Picture yourself living in a pre-industrial Northern Europe. You and the rest of the village have toiled through a long, hot summer in the fields drinking screechy small beers and the last precious remnants of the March beer. Eventually, the new barley is ready to harvest, but you still have to wait for its long journey through malting, brewing and fermenting before it finally flows into your mug. Ahh, ambrosia! This is a reason to celebrate.
Fall is a season of great bounty, and there are plenty of opportunities for incorporating the fruits of the harvest into a celebratory beer.
So for obvious reasons, there has always been a unique affection for harvest beers. The Germans in Westphalia have a poem, “O harvest beer, you bountiful feast of freedom and desire. It is because of you that babies are weaned from the breast.” And even as the old ways fade, there is today a new appreciation of beer as an agricultural product, with all the seasonality and pride of place that comes along with this.
Today, you have to seek out ways to create excitement around the harvest, because your homebrew shop is not going to make a big deal out of the new malt coming in. Brewers in the United States are using freshly-harvested “wet hops,” sometimes from brewery gardens, as one way of celebrating. If you want to get creative, there are lots of different ways to put together a harvest beer.
Check out your local farmers’ market. Fall is a season of great bounty, and there are plenty of opportunities for incorporating the fruits of the harvest into a celebratory beer. Fruits, vegetables and honey all can be incorporated. Here’s few recipe outlines to get you started.
Potsdamer was a wheat beer brewed in nineteenth century Germany. Not a lot of information is available, but it was described as “…luminously clear, tinged with amber” and seasoned with cinnamon, cloves and coriander. Sounds to me like the perfect base for a pumpkin beer, since our experience with that fruit is nearly always in the context of a certain amount of spicing.
There’s no need to limit your choice of squash to pumpkins, either. In fact, Hubbard, butternut or acorn squashes all may all produce more intense flavors than pumpkins proper. If you do go the pumpkin route, choose one of the smaller “pie” pumpkins, which are actually grown for eating, not carving.
The Elysian Brewpub in Seattle has taken pumpkin beers to an extreme, brewing five pumpkin beers last year—enough for their own festival. The highlight was a beer that was actually conditioned in and served from a giant hollowed-out pumpkin.
For a recipe, I would suggest using about one third wheat, and the remainder Munich malt. Extract brewers can use a similar proportion of wheat and amber extracts, perhaps supplemented by a small amount (half pound) of not-too-dark crystal malt, and steeped in the usual manner. As for gravity, you’re on your own, as the reference I have for Potsdamer bier gives no information on this, but I would think for a table beer that a target gravity of around 1055-60 would be appropriate. No reason why you couldn’t crank this one all the way up to a barley wine, though.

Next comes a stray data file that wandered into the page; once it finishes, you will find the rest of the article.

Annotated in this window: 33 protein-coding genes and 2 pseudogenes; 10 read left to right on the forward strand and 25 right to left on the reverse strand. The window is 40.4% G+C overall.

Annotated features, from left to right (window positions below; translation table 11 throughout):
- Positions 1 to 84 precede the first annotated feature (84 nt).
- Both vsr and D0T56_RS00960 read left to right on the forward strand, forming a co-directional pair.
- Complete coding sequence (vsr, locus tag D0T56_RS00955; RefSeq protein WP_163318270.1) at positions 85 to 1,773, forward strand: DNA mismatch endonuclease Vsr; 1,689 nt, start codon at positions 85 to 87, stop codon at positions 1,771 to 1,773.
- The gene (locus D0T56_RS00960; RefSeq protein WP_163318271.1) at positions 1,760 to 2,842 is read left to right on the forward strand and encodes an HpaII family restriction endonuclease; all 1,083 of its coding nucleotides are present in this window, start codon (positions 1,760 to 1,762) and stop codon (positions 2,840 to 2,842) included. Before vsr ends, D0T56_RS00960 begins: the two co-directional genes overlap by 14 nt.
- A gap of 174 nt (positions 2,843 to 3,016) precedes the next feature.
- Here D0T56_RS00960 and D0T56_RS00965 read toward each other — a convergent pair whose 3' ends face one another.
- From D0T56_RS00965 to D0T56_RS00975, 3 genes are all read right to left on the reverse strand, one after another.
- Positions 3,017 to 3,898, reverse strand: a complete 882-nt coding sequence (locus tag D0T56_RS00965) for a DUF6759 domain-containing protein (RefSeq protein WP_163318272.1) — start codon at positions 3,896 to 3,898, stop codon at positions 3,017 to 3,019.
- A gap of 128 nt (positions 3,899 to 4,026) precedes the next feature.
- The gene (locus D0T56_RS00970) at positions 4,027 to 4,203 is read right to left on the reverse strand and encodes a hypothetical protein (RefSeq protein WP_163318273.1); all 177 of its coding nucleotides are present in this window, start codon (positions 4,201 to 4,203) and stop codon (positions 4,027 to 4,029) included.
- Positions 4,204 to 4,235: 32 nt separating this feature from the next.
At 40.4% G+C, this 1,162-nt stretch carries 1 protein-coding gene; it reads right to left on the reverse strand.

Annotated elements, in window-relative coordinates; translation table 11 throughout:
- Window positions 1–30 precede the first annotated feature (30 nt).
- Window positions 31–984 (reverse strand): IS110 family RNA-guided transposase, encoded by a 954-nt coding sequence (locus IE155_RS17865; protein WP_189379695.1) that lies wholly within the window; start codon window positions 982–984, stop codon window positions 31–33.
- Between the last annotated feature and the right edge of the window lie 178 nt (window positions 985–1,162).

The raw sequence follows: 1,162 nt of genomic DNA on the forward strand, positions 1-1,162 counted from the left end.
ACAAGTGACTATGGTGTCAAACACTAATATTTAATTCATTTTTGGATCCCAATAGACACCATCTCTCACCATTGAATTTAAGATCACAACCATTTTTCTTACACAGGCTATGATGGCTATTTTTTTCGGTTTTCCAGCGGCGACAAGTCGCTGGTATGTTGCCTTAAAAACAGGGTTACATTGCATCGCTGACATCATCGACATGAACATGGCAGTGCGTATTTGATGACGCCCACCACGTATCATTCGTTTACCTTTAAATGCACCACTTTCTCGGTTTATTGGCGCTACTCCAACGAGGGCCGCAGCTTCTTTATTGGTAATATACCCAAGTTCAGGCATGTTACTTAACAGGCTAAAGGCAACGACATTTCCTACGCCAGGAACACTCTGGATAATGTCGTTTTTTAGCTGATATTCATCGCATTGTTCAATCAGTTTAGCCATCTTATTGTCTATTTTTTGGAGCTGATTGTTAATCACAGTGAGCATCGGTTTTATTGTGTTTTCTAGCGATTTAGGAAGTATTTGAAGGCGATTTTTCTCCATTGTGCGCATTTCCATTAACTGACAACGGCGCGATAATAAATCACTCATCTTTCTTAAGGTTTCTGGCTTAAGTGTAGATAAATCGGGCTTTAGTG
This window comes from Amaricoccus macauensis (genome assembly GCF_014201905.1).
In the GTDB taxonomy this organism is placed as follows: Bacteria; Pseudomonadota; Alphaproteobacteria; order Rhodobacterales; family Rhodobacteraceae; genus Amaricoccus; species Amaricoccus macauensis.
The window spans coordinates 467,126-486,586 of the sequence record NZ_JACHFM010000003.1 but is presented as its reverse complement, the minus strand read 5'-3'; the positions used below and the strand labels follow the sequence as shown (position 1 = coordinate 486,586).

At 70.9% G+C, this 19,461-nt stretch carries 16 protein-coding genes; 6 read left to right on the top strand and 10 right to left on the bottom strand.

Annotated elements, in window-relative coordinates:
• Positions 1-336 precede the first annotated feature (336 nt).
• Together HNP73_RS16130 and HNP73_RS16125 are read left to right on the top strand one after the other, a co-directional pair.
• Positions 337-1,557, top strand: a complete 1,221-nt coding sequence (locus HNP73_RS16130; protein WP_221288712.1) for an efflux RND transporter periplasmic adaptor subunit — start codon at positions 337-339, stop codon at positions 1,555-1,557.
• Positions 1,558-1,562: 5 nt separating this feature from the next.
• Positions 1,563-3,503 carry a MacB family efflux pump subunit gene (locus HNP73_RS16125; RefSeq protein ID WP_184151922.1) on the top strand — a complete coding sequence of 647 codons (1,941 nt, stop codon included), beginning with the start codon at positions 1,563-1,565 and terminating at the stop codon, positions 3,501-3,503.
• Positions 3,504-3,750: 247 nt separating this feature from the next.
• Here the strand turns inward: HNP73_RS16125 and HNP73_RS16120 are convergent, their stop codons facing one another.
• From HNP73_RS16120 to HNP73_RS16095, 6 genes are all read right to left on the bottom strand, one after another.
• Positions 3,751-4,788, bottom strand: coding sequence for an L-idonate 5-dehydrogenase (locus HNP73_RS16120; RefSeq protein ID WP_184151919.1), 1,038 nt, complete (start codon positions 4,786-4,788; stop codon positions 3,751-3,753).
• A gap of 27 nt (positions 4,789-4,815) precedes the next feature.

Hopping should be German and on the light side. Three-quarters of an ounce of Hallertau should give you 25 IBUs. For the spicing, I’ll go out on a limb and suggest a mix of an ounce of crushed coriander (Indian variety is best if you have access to an Indian grocery store), and perhaps half a teaspoon of ground cloves and a teaspoon or two of cinnamon, all of which should be added at the end of the boil. Potsdam is up north in Germany, which in the nineteenth century could have meant a top fermentation, but a lager yeast wouldn’t be out of the question, either. Either way, this beer is going to be scrumptious alongside the family turkey.
The large, shiny orange Asian persimmons can be found in specialty grocery stores across the country. However, in parts of the Midwest, wild persimmons grow and can be harvested, usually in October, and are best after the first freeze. When sold commercially, it is most often in the form of a thick pulp. The flavor is rich and luscious, often with a fair amount of acidity. It seems to me this would balance and complement a dark bock-style beer. Recipes for those aren’t too hard to come by, but I would look for one with a high proportion of Munich malt for the richest, most traditional character. Add a pound or two of persimmon pulp to the secondary, and allow to macerate for two or more weeks, before racking to a clean carboy, allowing to settle clear, and then bottling or kegging.
Honey Imperial Oktoberfest
We live in an age of creeping imperialization, with just about every style being doubled up and turned into an imperial version. Historically, this is completely in line with the way the term was used in the United States a hundred years ago, when a brewery might add this designation to their top-of-the-line product.
So the recipe ought to be pretty obvious. You can make this anywhere between 1080 and 1100 and justify the imperial designation. A large proportion of Vienna malt is always a good place to start, and with a strong recipe, should produce a deep orange-amber beer.
Find some great honey. Local is always fun, but there is a world of choices available to you. I would suggest between 10 and 20 percent of the gravity. You can either dump it in toward the end of the boil, or if you want a little more honey aroma, add it to the secondary where it will restart fermentation.
Since this is a strong beer, observe the usual precautions when readying yeast: a strong, vigorous starter and well-oxygenated wort.
So there you have a few ideas to get you started, but the possibilities really are endless. Start picking those pumpkins!